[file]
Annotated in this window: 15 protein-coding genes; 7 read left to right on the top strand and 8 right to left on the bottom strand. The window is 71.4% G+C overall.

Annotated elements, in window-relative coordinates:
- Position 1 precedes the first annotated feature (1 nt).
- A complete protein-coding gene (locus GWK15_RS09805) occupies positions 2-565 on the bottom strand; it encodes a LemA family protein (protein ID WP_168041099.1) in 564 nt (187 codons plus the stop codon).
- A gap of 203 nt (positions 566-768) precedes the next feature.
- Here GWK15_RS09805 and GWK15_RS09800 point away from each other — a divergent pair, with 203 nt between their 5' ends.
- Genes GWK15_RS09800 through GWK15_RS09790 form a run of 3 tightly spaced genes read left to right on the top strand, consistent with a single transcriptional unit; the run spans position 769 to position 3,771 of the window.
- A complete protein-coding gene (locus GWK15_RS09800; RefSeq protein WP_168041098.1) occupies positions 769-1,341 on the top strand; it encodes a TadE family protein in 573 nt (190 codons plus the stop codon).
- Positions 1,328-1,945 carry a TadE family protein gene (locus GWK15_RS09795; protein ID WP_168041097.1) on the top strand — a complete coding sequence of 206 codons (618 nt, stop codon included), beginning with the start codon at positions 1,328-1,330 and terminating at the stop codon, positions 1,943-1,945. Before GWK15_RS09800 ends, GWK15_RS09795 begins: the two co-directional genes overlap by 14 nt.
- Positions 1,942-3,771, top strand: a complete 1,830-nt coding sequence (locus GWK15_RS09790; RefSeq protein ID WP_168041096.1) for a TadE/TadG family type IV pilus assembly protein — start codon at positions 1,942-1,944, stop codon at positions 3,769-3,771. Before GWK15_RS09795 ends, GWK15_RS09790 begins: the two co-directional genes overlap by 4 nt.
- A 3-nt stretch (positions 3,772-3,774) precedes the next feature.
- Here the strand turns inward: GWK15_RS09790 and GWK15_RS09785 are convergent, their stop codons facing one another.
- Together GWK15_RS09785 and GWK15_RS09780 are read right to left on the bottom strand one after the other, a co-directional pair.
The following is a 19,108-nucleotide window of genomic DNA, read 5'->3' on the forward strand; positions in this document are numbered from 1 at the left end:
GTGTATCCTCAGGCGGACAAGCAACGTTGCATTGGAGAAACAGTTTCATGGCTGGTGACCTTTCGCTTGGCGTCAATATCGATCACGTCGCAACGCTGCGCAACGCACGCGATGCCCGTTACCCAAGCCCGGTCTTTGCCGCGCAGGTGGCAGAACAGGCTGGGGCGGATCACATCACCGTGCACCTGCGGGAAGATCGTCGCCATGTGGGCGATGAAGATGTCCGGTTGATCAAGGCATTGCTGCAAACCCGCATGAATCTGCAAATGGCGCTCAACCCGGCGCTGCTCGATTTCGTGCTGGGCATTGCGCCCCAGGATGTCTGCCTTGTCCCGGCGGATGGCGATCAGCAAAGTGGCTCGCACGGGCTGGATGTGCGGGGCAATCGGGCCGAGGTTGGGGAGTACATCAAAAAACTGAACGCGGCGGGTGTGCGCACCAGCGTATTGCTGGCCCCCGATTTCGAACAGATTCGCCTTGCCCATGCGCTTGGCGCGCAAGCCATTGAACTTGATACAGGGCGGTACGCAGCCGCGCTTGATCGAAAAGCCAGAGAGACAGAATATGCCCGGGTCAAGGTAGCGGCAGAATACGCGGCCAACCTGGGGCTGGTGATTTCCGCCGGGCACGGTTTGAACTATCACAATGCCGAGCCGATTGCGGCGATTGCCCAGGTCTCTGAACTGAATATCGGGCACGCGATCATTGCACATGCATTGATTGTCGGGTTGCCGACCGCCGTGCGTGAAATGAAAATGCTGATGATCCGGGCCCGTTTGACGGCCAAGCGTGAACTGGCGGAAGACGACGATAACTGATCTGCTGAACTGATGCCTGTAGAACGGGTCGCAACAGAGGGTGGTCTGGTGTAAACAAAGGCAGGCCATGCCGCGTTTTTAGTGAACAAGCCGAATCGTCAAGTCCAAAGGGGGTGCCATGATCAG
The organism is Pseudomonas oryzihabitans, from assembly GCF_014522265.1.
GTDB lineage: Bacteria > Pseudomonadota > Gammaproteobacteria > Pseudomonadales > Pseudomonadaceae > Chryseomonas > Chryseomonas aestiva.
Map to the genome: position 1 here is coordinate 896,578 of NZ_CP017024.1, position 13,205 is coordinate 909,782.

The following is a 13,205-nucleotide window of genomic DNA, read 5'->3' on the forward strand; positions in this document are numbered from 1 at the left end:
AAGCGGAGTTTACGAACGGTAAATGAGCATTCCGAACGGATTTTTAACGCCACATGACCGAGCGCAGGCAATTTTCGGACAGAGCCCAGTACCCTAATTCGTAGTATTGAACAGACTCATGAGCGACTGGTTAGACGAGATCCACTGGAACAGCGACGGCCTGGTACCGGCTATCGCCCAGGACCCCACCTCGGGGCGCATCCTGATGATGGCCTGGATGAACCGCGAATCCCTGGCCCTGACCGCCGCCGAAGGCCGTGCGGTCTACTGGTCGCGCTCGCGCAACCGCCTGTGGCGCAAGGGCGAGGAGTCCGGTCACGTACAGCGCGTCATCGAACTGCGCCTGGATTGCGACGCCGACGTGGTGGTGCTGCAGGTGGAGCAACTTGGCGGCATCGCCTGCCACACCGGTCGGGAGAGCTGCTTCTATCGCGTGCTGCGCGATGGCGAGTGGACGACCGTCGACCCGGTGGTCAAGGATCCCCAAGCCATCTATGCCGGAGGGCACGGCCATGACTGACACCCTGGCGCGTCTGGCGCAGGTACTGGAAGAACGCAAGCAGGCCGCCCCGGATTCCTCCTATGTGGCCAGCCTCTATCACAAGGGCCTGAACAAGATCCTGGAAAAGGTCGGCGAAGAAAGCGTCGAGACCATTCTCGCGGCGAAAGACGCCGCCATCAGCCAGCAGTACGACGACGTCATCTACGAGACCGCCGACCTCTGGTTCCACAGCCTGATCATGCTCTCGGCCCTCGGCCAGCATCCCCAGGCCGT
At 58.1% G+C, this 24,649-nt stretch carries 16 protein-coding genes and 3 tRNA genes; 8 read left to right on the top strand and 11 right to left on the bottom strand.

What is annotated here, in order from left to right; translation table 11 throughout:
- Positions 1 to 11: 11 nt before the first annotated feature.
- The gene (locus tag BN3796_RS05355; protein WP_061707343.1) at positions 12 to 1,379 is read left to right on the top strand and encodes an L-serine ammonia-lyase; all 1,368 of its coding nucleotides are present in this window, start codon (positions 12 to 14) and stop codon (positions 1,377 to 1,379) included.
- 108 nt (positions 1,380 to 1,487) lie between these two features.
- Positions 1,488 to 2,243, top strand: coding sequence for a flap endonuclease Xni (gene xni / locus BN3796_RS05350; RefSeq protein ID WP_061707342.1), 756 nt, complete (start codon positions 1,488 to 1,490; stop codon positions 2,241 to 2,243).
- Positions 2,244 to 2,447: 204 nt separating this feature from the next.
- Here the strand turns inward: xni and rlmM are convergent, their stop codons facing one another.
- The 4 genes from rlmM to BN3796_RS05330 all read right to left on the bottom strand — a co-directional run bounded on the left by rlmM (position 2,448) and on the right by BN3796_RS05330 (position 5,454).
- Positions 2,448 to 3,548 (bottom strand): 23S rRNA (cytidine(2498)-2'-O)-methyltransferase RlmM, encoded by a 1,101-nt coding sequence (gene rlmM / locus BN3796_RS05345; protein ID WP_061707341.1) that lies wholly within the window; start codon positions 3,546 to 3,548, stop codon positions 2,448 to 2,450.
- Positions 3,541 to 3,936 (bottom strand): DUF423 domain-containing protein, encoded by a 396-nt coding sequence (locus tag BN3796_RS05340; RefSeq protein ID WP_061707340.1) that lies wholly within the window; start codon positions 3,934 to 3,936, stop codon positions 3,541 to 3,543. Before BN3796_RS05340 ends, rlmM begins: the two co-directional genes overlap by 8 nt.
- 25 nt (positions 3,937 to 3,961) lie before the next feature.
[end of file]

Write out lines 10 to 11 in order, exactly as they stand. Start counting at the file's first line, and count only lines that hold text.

- Positions 1,942-3,771, top strand: a complete 1,830-nt coding sequence (locus GWK15_RS09790; RefSeq protein ID WP_168041096.1) for a TadE/TadG family type IV pilus assembly protein — start codon at positions 1,942-1,944, stop codon at positions 3,769-3,771. Before GWK15_RS09795 ends, GWK15_RS09790 begins: the two co-directional genes overlap by 4 nt.
- A 3-nt stretch (positions 3,772-3,774) precedes the next feature.